The Hearing Research Group is one of the leading Auditory Neuroscience groups in the United States, with ten laboratories studying auditory processing. Our group seeks to deepen the understanding of how the ear and the brain function in association with hearing and communication across the lifespan, how they are affected by hearing disorders, and how they may be manipulated to prevent or treat these disorders.
NEOMED researchers study several hearing & communication health issues
- Age-related hearing loss
- Noise-induced hearing loss
- Hearing loss during development
- Auditory processing disorder
- Emotional disorders in speech communication
- Organization of the normal hearing brain
Of American adults (37.5 million) report some trouble with hearing.
1 in 12
Nearly 1 in 12 U.S. children ages 3-17 have had a disorder related to voice, speech, language or swallowing in the past 12 months.
Over 50 million Americans experience some form of tinnitus (ringing in the ears).
Cellular and molecular mechanisms underlying neuromodulation by metabotropic glutamate receptors in sound localization circuits
We discovered that auditory midbrain cells (arrows) heavily upregulate specific receptors (magenta) during middle-age and the subsequently downregulate the receptor during old age. The loss of these receptors in old age may underlie aspects of age-related hearing loss
Early childhood hearing loss can result in long-lasting problems with speech perception. We discovered a novel method of remediating perceptual problems that also improved neural sensitivity in the auditory cortex.
In response to emotional vocalizations, the neuromodulators acetylcholine and dopamine are released into the basolateral amygdala with context-dependent and estrous-stage dependent patterns. These patterns, revealed in studies using microdialysis combined with LC/MS chemical detection, likely provide the basis for context-dependent processing of social vocalizations by the amygdala.
This research is focused on the mechanisms underlying maturational changes in performance on basic auditory and speech perception tasks during adolescence in normal-hearing listeners. It will yield experimental protocols that will be applicable for the development of diagnostic tests regarding auditory processing in adolescents and young adults and provide insights for the development of rehabilitation strategies to treat disorders affecting auditory processing in adolescents and young adults.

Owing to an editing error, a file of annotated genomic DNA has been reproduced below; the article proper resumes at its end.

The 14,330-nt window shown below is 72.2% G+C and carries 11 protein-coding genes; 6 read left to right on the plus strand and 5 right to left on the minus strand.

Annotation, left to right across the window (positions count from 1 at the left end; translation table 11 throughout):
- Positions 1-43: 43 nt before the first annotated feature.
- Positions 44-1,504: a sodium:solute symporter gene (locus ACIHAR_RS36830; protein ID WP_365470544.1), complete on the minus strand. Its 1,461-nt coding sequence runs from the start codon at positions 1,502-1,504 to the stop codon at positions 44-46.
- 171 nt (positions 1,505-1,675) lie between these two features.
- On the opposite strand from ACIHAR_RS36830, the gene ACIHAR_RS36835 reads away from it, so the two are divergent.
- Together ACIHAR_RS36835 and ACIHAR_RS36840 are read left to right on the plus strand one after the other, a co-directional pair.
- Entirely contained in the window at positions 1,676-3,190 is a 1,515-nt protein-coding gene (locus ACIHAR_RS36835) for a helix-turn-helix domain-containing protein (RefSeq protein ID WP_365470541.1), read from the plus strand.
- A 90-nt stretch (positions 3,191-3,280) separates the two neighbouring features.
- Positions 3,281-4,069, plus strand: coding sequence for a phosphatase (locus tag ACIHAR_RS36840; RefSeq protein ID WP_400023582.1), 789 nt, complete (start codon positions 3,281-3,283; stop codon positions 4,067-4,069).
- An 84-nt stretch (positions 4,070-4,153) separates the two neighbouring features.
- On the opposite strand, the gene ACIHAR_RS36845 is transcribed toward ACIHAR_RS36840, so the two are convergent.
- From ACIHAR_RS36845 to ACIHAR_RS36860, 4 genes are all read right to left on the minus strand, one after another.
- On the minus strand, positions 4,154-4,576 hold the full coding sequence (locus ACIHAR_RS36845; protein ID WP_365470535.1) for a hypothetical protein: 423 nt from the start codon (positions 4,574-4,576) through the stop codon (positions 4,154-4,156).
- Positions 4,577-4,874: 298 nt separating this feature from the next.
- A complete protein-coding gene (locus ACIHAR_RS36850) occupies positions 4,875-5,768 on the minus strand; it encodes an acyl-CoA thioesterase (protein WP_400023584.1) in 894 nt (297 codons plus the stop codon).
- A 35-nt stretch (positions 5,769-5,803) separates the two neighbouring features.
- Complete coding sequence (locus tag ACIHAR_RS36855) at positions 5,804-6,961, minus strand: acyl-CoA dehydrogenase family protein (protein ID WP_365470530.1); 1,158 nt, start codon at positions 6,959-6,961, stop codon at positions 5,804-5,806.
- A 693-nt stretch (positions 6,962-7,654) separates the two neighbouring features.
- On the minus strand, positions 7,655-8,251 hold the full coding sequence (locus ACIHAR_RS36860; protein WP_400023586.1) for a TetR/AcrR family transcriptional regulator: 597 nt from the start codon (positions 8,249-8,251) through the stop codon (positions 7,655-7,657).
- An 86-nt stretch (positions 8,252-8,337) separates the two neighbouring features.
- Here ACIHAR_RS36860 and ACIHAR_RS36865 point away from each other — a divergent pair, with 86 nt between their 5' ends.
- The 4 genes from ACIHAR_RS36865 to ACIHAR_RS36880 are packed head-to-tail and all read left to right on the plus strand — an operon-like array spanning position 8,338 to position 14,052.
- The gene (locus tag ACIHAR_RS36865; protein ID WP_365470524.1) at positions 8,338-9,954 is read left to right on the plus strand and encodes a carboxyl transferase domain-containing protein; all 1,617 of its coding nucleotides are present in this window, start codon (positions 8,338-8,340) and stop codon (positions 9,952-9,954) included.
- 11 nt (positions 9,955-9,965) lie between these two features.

Neural mechanisms underlying tinnitus, and potential therapies
Mechanisms of neurotransmission underlying auditory processing
Auditory perception and learning during adolescence
Nichole Beebe, Ph.D.
Research Assistant and Professor of Anatomy and Neurobiology
Age-related circuit changes that occur before hearing loss
Age-related factors that affect speech perception
Effects of stress and hearing loss on auditory perception and neural circuits
Neuroanatomical and neurochemical analysis of auditory circuitry
Neural circuits underlying emotional vocal communication
Cellular properties of neurons that support sound localization
Mitch O’Hara, a research assistant who works in the lab of Jeffrey Mellott, Ph.D., was recently named the Seven Hills Hall of Fame Resident of the Month for August, 2021. […]
When George Crumb composed Vox Balaenae (Voice of the Whale), he called for the small group of performers to wear black masks as they played, to symbolize “the powerful impersonal forces […]
Merri Rosen, Ph.D., director of Hearing Research at Northeast Ohio Medical University, has been awarded a 5-year, $2.3 million grant from the National Institute on Deafness and Other Communication Disorders […]
Merri Rosen, Ph.D.
Director, Hearing Research Group